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Thomas Sowell

Widely-syndicated political and social columnist and commentator, Rose and Milton Friedman Senior Fellow at The Hoover Institution of Stanford University, author of Barbarians Inside the Gates (1999, Hoover Institution) and others

Books by Thomas Sowell
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Basic Economics: A Citizen's Guide to the Economy (2001)
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Knowledge and Decisions
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The Quest for Cosmic Justice (1999)
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The Vision of the Anointed (1995)
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What is politically defined as economic 'planning' is the forcible superseding of other people's plans by government officials.

The assumption that spending more of the taxpayer's money will make things better has survived all kinds of evidence that it has made things worse. The black family -- which survived slavery, discrimination, poverty, wars and depressions -- began to come apart as the federal government moved in with its well-financed programs to 'help.'

Implicit in the activist conception of government is the assumption that you can take the good things in a complex system for granted, and just improve the things that are not so good. What is lacking in this conception is any sense that a society, an institution, or even a single human being, is an intricate system of fragile inter-relationships, whose complexities are little understood and easily destabilized.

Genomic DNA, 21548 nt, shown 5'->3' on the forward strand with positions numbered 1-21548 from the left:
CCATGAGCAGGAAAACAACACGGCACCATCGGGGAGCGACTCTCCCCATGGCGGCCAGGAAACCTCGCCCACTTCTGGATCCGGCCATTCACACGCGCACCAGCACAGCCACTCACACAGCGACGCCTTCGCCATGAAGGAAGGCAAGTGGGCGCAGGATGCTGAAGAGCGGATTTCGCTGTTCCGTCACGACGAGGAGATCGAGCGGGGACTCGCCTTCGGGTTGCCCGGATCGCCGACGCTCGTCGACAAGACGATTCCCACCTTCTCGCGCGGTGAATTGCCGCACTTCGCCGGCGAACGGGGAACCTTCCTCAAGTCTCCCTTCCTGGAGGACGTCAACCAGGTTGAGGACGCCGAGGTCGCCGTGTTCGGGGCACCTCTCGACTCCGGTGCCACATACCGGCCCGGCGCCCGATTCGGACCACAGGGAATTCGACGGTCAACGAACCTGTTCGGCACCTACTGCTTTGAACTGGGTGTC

What is history but the story of how politicians have squandered the blood and treasure of the human race?

No matter how disastrously some policy has turned out, anyone who criticizes it can expect to hear: 'But what would you replace it with?' When you put out a fire, what do you replace it with?

Nobody is equal to anybody. Even the same man is not equal to himself on different days.

Freedom...refer[s] to a social relationship among people -- namely, the absence of force as a prospective instrument of decision making. Freedom is reduced whenever a decision is made under threat of force, whether or not force actually materializes or is evident in retrospect.

People have been lying for centuries. What makes their statistical lies so dangerous today is that so many people in the media are ready to accept and broadcast statistics turned out by activist groups with an axe to grind -- when those groups share the liberal-left orientation of the media. ... Whole organizations and movements are in the business of trying to alarm the public -- radical feminists, environmental extremists, race hustlers, "consumer advocates" and many more. Wild statistics help them get free publicity in the media and help stampede politicians to "do something," usually by spending the taxpayers' money to deal with a manufactured "crisis." ... The one thing that all these distortions and falsifications of statistics have in common is their thrust in the direction of creating artificial "problems" and "crises" to be dealt with by imposing government "solutions."

Jun. 28, 2001 - from "Lying Statistics", published by Creators Syndicate Inc.